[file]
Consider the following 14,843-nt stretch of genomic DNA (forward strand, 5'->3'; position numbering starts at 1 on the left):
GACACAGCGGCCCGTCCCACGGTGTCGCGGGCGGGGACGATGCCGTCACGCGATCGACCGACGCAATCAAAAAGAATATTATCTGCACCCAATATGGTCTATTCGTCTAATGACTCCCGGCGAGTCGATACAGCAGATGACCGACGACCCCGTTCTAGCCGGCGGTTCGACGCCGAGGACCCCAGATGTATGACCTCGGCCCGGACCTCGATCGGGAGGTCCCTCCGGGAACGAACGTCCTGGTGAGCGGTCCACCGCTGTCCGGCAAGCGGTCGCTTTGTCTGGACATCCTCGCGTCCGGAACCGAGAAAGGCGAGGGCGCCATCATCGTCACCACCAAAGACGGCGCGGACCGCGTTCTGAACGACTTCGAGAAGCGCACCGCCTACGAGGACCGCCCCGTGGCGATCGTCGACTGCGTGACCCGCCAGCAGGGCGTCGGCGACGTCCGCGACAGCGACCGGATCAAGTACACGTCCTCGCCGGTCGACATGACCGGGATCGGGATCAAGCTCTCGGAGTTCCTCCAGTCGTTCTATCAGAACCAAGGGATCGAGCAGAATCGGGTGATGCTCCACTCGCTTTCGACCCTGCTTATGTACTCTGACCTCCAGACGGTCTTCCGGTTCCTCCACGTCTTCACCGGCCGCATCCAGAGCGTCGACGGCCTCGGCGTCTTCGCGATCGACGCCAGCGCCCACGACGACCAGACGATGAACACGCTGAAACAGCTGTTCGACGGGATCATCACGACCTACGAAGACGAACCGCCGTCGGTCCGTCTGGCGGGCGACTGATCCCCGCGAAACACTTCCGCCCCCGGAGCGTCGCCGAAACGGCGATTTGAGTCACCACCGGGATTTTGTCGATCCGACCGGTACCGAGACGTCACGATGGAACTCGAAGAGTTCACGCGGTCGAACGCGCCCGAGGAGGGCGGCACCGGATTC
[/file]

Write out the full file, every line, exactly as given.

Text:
Consider the following 14,843-nt stretch of genomic DNA (forward strand, 5'->3'; position numbering starts at 1 on the left):
GACACAGCGGCCCGTCCCACGGTGTCGCGGGCGGGGACGATGCCGTCACGCGATCGACCGACGCAATCAAAAAGAATATTATCTGCACCCAATATGGTCTATTCGTCTAATGACTCCCGGCGAGTCGATACAGCAGATGACCGACGACCCCGTTCTAGCCGGCGGTTCGACGCCGAGGACCCCAGATGTATGACCTCGGCCCGGACCTCGATCGGGAGGTCCCTCCGGGAACGAACGTCCTGGTGAGCGGTCCACCGCTGTCCGGCAAGCGGTCGCTTTGTCTGGACATCCTCGCGTCCGGAACCGAGAAAGGCGAGGGCGCCATCATCGTCACCACCAAAGACGGCGCGGACCGCGTTCTGAACGACTTCGAGAAGCGCACCGCCTACGAGGACCGCCCCGTGGCGATCGTCGACTGCGTGACCCGCCAGCAGGGCGTCGGCGACGTCCGCGACAGCGACCGGATCAAGTACACGTCCTCGCCGGTCGACATGACCGGGATCGGGATCAAGCTCTCGGAGTTCCTCCAGTCGTTCTATCAGAACCAAGGGATCGAGCAGAATCGGGTGATGCTCCACTCGCTTTCGACCCTGCTTATGTACTCTGACCTCCAGACGGTCTTCCGGTTCCTCCACGTCTTCACCGGCCGCATCCAGAGCGTCGACGGCCTCGGCGTCTTCGCGATCGACGCCAGCGCCCACGACGACCAGACGATGAACACGCTGAAACAGCTGTTCGACGGGATCATCACGACCTACGAAGACGAACCGCCGTCGGTCCGTCTGGCGGGCGACTGATCCCCGCGAAACACTTCCGCCCCCGGAGCGTCGCCGAAACGGCGATTTGAGTCACCACCGGGATTTTGTCGATCCGACCGGTACCGAGACGTCACGATGGAACTCGAAGAGTTCACGCGGTCGAACGCGCCCGAGGAGGGCGGCACCGGATTC